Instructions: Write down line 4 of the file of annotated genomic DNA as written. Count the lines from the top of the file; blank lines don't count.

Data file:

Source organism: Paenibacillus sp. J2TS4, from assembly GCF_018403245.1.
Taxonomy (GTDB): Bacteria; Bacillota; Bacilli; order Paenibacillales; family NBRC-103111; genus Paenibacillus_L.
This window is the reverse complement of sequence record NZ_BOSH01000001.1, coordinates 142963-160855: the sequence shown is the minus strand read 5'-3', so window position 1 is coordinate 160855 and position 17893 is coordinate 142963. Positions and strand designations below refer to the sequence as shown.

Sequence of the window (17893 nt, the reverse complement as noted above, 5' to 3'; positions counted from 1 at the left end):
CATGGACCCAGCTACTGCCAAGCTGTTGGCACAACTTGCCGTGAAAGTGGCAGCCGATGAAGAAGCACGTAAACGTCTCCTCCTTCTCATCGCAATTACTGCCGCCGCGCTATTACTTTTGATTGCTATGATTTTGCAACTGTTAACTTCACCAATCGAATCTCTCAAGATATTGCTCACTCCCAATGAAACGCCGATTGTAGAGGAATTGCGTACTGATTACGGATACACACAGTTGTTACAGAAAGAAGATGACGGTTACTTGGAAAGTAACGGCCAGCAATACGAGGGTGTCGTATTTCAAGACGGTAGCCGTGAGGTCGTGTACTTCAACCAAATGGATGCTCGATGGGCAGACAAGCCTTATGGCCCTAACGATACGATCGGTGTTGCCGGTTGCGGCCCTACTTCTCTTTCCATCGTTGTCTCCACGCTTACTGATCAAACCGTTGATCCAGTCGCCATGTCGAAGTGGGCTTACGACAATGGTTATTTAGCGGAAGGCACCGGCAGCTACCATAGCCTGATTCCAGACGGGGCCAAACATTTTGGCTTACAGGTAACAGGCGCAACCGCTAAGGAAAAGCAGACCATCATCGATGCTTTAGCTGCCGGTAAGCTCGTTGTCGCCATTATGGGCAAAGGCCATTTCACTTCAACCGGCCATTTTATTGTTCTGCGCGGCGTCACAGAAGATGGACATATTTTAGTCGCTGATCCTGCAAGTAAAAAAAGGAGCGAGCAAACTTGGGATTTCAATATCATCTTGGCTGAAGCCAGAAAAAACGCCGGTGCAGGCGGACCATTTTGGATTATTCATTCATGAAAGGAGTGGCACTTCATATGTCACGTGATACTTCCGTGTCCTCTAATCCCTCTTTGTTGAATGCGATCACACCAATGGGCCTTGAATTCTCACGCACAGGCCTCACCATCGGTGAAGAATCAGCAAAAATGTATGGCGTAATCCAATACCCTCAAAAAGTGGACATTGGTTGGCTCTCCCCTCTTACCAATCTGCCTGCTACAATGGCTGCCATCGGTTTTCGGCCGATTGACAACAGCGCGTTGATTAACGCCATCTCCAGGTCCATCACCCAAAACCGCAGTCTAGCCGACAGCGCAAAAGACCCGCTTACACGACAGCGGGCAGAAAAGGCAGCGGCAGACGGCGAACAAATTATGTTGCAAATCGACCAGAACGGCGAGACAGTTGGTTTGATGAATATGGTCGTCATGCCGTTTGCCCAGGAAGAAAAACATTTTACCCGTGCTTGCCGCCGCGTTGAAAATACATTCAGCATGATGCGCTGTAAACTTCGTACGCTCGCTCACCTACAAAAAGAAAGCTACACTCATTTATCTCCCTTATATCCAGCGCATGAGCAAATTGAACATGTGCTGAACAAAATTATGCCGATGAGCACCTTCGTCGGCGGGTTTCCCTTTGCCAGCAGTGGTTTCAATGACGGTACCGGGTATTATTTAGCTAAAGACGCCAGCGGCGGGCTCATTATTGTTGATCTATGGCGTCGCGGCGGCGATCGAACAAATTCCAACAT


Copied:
Sequence of the window (17893 nt, the reverse complement as noted above, 5' to 3'; positions counted from 1 at the left end):